Doing Business With Windows Vista
There’s no other major item most of us own that is as confusing, unpredictable and unreliable as our personal computers. Everybody has questions about them, and we aim to help.
Here are a few questions about computers I’ve received recently from people like you, and my answers. I have edited and restated the questions a bit, for readability. This week my mailbox contained questions about Windows Vista for business, the Mac operating system and running an old version of Microsoft Office.
What are the versions of Windows Vista for business?
There are three versions of Vista with features aimed at businesses. One, called Vista Business, is for small businesses. It includes some business features, like comprehensive backup and more sophisticated networking, but omits some consumer features, such as Media Center and DVD Maker.
Another, called Vista Enterprise, is for deployment by information-technology departments at large, complex organizations. It also lacks key consumer features, but includes features useful to network administrators, such as a capability called BitLocker for encrypting disk drives. The third version, Windows Ultimate, has the small-business features as well as the consumer features omitted from Vista Business. It also includes BitLocker.
Since both Apple and Dell computers now use the same Intel processors, and since Apple machines can now run Windows, why can’t I run the Macintosh operating system on a Dell, or on any other computer normally sold with Windows?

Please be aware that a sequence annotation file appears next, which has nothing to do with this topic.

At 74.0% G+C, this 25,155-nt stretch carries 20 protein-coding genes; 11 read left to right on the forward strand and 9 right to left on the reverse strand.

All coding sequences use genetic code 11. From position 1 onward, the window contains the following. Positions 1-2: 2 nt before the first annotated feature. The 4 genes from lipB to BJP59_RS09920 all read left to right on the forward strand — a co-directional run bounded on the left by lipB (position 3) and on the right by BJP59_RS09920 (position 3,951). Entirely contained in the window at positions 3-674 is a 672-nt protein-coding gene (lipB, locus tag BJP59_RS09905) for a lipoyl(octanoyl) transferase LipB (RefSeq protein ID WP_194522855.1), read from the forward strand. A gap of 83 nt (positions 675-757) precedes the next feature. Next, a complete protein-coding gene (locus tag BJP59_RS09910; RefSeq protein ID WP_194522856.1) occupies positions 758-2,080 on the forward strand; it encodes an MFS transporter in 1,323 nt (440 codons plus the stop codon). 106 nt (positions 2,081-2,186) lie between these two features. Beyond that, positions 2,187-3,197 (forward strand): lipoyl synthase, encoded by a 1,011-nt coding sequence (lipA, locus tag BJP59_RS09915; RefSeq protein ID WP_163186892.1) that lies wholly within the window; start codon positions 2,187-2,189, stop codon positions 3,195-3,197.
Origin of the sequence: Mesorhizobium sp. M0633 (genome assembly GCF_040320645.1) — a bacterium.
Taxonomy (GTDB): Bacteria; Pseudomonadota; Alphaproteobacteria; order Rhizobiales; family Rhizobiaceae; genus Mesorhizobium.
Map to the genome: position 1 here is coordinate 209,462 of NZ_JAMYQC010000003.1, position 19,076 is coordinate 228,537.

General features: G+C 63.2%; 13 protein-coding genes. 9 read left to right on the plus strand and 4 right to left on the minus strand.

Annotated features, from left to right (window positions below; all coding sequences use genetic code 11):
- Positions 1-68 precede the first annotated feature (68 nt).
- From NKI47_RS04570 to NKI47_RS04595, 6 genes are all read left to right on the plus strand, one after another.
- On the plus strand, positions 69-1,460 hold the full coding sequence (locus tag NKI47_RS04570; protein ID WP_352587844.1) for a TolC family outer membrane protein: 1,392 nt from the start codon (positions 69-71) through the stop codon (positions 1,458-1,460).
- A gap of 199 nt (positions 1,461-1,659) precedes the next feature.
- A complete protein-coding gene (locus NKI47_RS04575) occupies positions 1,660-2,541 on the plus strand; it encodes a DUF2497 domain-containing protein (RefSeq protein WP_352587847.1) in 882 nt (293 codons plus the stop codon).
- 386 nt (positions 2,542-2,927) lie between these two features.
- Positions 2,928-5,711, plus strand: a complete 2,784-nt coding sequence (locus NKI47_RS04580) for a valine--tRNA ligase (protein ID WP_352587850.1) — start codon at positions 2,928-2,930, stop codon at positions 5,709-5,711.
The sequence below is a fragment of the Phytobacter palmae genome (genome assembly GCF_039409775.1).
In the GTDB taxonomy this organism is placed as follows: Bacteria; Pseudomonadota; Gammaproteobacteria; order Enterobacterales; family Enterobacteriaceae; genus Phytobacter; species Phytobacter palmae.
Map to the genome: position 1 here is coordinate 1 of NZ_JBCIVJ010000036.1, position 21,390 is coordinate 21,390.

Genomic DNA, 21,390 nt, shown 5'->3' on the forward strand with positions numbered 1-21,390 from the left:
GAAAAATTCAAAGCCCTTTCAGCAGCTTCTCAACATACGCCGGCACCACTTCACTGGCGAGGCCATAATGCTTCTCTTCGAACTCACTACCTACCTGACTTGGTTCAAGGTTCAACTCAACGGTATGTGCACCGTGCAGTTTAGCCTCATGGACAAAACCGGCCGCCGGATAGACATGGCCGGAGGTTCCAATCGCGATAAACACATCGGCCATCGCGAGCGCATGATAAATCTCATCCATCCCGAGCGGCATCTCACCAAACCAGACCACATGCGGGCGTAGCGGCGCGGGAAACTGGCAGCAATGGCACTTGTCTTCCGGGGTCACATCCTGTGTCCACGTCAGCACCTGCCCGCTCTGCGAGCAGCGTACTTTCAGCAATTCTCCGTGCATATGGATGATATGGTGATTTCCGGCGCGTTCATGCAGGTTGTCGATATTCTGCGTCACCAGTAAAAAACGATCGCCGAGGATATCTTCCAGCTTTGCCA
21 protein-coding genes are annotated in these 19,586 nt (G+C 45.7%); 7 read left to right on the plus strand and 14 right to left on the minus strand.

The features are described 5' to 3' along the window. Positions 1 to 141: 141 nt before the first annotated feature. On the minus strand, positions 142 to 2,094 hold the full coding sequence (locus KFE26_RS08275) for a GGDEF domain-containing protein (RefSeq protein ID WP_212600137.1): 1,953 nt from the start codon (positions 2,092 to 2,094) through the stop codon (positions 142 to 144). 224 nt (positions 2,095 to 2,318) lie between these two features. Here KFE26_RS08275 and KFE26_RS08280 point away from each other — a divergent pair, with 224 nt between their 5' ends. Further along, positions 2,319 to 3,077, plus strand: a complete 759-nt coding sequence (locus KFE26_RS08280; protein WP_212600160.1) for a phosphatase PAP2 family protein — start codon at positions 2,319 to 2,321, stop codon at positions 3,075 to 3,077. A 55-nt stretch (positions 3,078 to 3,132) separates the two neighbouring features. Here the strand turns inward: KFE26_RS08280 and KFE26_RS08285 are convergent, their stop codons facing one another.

Because Apple uses a variety of means to impede that scenario. Apple is primarily in the hardware business, or the business of selling hardware combined with software. It doesn’t want to merely sell or license its operating system, either to users or to other computer makers (even though they have expressed an interest in licensing it). Thus, the company has legal policies against running its operating system, which is called Mac OS X, on non-Apple hardware, and it builds in technical barriers as well.
By contrast, Microsoft is primarily in the software business, and is happy to license Windows to be used on any compatible computer, including Apple machines, as long as it gets paid, either by users or manufacturers.
Hackers have demonstrated MacOSX running on a non-Apple computer. But their methods can’t be easily replicated by an average user and they don’t enable all of OSX’s features. So, until and unless Apple makes it legally and technically easy to do so, the Mac operating system will, for all practical purposes, be usable only on Apple computers.
I have a registered copy of Office 2003 that was activated for use on my Windows XP computer. If I buy a new computer with Vista, and I simply reinstall Office from my original disks, will I be able to activate it on the new PC?
I asked Microsoft, and a spokeswoman said you should be able to activate it again, automatically, over the Internet. And, if you can’t do so, she told me that you can simply select “activate by phone” from the activation wizard and have a brief phone conversation with a company representative, who most likely will give you a new activation code.
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Because of the volume of e-mail I receive, I can’t routinely answer individual questions by e-mail, or consult on individual problems or purchasing decisions. I read all questions I receive and select three each week to answer in the column.
Write to Walter S. Mossberg at email@example.com